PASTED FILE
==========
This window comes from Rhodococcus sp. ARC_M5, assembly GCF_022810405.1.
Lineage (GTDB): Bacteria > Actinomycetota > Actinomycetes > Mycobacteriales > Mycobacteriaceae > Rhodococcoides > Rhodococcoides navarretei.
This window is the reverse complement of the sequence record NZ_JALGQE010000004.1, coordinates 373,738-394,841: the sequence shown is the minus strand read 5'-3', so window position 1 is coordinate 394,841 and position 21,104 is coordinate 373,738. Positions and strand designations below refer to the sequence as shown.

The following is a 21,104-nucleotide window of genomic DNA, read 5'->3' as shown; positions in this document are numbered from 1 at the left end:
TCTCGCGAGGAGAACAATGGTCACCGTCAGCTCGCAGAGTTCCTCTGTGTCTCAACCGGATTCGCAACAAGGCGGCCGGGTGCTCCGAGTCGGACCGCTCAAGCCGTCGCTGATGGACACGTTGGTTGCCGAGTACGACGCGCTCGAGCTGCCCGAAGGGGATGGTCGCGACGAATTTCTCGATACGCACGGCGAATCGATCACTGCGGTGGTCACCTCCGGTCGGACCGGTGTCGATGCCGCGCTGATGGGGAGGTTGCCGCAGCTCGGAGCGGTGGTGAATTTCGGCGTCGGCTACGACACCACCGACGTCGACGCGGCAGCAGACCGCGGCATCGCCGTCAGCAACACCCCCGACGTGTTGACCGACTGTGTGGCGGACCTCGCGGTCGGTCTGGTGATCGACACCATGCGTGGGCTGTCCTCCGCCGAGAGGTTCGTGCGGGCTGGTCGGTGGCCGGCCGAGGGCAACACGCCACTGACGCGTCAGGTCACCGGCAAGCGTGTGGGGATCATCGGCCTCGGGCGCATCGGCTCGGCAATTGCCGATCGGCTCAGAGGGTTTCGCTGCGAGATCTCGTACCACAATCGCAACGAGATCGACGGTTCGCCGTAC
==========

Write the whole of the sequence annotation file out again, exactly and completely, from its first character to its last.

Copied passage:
This window comes from Rhodococcus sp. ARC_M5, assembly GCF_022810405.1.
Lineage (GTDB): Bacteria > Actinomycetota > Actinomycetes > Mycobacteriales > Mycobacteriaceae > Rhodococcoides > Rhodococcoides navarretei.
This window is the reverse complement of the sequence record NZ_JALGQE010000004.1, coordinates 373,738-394,841: the sequence shown is the minus strand read 5'-3', so window position 1 is coordinate 394,841 and position 21,104 is coordinate 373,738. Positions and strand designations below refer to the sequence as shown.

The following is a 21,104-nucleotide window of genomic DNA, read 5'->3' as shown; positions in this document are numbered from 1 at the left end:
TCTCGCGAGGAGAACAATGGTCACCGTCAGCTCGCAGAGTTCCTCTGTGTCTCAACCGGATTCGCAACAAGGCGGCCGGGTGCTCCGAGTCGGACCGCTCAAGCCGTCGCTGATGGACACGTTGGTTGCCGAGTACGACGCGCTCGAGCTGCCCGAAGGGGATGGTCGCGACGAATTTCTCGATACGCACGGCGAATCGATCACTGCGGTGGTCACCTCCGGTCGGACCGGTGTCGATGCCGCGCTGATGGGGAGGTTGCCGCAGCTCGGAGCGGTGGTGAATTTCGGCGTCGGCTACGACACCACCGACGTCGACGCGGCAGCAGACCGCGGCATCGCCGTCAGCAACACCCCCGACGTGTTGACCGACTGTGTGGCGGACCTCGCGGTCGGTCTGGTGATCGACACCATGCGTGGGCTGTCCTCCGCCGAGAGGTTCGTGCGGGCTGGTCGGTGGCCGGCCGAGGGCAACACGCCACTGACGCGTCAGGTCACCGGCAAGCGTGTGGGGATCATCGGCCTCGGGCGCATCGGCTCGGCAATTGCCGATCGGCTCAGAGGGTTTCGCTGCGAGATCTCGTACCACAATCGCAACGAGATCGACGGTTCGCCGTAC